Questions About Distillation

In the week3 Distillation lecture, we see how to make a model smaller for runtime using a fairly complex process compared to normal backpropagation.

Since training data used to train the teacher model is required, it seems like there would be no need for a teacher: just train the smaller model with that data! Obviously there must be more to it.

The key advantage over just training a smaller model on the same dataset was only implied. Reading elsewhere it seems to be that the student model has the advantage of seeing the label probabilities of the teacher. This imparts more information than the usual X,Y training set. Obviously the student needs to have the same number of labels for the math to work out to compute the distillation loss.

How well does distillation typically work in terms of size reduction and performance?
Only classification is discussed, but can next token prediction also work for an encoder only model?

Size is reduced for sure and that the reason of training the student, performance could drop although sometimes might not because an optimal state of neural network does not depend entirely on size!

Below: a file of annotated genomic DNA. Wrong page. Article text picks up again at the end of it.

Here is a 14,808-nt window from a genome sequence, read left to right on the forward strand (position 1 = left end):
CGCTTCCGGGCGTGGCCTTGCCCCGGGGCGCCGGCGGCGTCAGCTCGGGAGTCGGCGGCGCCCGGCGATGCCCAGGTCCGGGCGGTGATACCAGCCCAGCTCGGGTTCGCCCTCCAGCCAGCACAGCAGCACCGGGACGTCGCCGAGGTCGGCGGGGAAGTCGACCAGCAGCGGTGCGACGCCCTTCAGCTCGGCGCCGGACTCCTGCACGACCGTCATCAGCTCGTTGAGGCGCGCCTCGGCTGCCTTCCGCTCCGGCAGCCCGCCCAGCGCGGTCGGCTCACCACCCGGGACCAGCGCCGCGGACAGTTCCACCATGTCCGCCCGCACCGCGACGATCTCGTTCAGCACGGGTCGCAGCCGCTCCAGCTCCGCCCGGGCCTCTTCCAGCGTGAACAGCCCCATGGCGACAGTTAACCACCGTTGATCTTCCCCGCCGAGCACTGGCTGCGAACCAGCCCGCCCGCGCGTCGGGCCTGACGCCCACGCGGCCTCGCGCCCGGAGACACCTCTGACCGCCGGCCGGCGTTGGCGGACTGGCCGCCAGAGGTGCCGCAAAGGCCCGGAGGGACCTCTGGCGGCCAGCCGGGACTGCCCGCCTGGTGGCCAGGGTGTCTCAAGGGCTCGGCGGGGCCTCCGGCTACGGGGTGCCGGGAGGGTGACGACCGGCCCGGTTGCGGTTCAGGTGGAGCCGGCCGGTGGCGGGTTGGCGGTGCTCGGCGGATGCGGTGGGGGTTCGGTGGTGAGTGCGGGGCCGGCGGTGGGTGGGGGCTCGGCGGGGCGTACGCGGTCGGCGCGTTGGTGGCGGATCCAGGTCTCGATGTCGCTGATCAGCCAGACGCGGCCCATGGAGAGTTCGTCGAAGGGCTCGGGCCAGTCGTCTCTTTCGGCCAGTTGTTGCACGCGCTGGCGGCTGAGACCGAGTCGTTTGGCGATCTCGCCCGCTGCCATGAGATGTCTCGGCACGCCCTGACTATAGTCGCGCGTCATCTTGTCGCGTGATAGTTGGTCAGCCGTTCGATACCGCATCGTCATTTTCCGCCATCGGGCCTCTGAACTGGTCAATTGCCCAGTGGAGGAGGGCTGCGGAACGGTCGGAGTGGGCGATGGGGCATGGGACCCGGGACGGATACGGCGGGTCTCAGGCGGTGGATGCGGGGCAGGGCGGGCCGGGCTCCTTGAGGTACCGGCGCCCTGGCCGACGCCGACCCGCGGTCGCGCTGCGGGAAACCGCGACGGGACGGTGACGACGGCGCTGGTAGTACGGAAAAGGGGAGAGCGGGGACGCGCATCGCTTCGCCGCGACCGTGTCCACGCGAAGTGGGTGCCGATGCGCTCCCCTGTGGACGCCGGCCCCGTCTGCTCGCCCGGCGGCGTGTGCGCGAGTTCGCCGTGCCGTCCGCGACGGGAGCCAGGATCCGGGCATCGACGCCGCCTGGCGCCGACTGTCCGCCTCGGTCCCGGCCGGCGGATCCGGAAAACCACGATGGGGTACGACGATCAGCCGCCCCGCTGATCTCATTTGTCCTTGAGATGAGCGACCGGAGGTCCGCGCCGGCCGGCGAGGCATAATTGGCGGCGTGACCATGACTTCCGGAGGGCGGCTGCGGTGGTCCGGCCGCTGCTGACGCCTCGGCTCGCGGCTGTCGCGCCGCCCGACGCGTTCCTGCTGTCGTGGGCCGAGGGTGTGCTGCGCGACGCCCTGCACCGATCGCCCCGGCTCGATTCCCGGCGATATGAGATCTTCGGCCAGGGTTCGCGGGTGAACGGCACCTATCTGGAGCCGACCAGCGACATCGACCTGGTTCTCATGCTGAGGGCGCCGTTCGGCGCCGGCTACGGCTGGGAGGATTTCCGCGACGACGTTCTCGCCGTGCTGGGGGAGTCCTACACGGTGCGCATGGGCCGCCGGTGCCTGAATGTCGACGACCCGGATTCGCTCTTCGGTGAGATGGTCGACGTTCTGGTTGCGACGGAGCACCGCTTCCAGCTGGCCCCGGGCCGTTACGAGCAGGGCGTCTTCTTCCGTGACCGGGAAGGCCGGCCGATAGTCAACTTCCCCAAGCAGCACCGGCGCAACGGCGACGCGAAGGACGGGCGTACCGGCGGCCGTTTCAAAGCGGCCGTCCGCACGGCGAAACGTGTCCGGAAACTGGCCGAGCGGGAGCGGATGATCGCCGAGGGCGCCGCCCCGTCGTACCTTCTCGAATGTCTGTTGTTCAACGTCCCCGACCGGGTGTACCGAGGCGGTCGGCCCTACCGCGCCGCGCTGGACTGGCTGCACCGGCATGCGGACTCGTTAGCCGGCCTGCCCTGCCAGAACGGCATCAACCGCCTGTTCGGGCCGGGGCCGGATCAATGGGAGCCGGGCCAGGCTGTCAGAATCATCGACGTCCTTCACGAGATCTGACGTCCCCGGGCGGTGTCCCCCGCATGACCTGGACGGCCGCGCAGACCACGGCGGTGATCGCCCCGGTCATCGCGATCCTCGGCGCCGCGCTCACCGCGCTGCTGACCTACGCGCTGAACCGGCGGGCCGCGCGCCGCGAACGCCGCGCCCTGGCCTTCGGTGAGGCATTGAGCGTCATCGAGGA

Hey @Paul_Baclace,

On top of what @gent.spah said let me add more notes.

Well as @gent.spah said that size is reduced. The reduction in model size can vary depending on how aggressive the compression is.

There is usually a trade-off between model size and performance. Smaller student models may not perform as well as the larger teacher model, especially on complex tasks. However, the goal is to strike a balance where the reduction in model size is acceptable given the minor drop in performance.

Also note that the effectiveness of distillation can vary depending on the task. For tasks where the teacher model performs very well, distillation tends to work better. It’s less effective for tasks where the teacher model is not very accurate.

One of the key advantages of distillation is that it can be more data-efficient than training a smaller model from scratch. The student model learns not only from the hard labels (ground truth) but also from the soft labels (teacher’s predictions), which contain more information about the relationships between classes or tokens.

Regarding your question about next token prediction for encoder-only models (typically used in tasks like language modeling or machine translation), distillation can indeed be applied to these models. The key idea is to have a teacher model (usually a larger one) make predictions for the next token, and then train a smaller student model to mimic these predictions. The student model can be an encoder-only model or any other architecture that suits the task.

In the context of encoder-only models, the teacher model’s predictions can provide valuable information about the relationships between tokens, helping the student model improve its performance. This approach can lead to a smaller model that retains most of the language modeling or translation capabilities of the teacher model while being more computationally efficient.

I hope it makes sense for you now and feel free to ask for more clarifications.